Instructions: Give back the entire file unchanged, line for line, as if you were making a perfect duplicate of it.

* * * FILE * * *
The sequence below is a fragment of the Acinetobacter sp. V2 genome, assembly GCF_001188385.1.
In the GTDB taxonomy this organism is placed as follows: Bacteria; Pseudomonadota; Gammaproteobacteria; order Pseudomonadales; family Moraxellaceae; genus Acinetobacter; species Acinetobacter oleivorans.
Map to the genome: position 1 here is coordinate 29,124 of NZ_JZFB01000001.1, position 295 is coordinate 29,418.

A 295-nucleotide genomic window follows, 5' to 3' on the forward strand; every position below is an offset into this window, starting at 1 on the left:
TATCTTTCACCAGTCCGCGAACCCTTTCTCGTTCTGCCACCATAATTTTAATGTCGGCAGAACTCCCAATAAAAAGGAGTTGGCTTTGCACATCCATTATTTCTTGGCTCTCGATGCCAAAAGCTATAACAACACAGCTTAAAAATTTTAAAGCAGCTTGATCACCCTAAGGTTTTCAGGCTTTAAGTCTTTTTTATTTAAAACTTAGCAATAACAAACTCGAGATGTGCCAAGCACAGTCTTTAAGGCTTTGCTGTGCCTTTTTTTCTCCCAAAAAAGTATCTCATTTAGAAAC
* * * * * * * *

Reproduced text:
The sequence below is a fragment of the Acinetobacter sp. V2 genome, assembly GCF_001188385.1.
In the GTDB taxonomy this organism is placed as follows: Bacteria; Pseudomonadota; Gammaproteobacteria; order Pseudomonadales; family Moraxellaceae; genus Acinetobacter; species Acinetobacter oleivorans.
Map to the genome: position 1 here is coordinate 29,124 of NZ_JZFB01000001.1, position 295 is coordinate 29,418.

A 295-nucleotide genomic window follows, 5' to 3' on the forward strand; every position below is an offset into this window, starting at 1 on the left:
TATCTTTCACCAGTCCGCGAACCCTTTCTCGTTCTGCCACCATAATTTTAATGTCGGCAGAACTCCCAATAAAAAGGAGTTGGCTTTGCACATCCATTATTTCTTGGCTCTCGATGCCAAAAGCTATAACAACACAGCTTAAAAATTTTAAAGCAGCTTGATCACCCTAAGGTTTTCAGGCTTTAAGTCTTTTTTATTTAAAACTTAGCAATAACAAACTCGAGATGTGCCAAGCACAGTCTTTAAGGCTTTGCTGTGCCTTTTTTTCTCCCAAAAAAGTATCTCATTTAGAAAC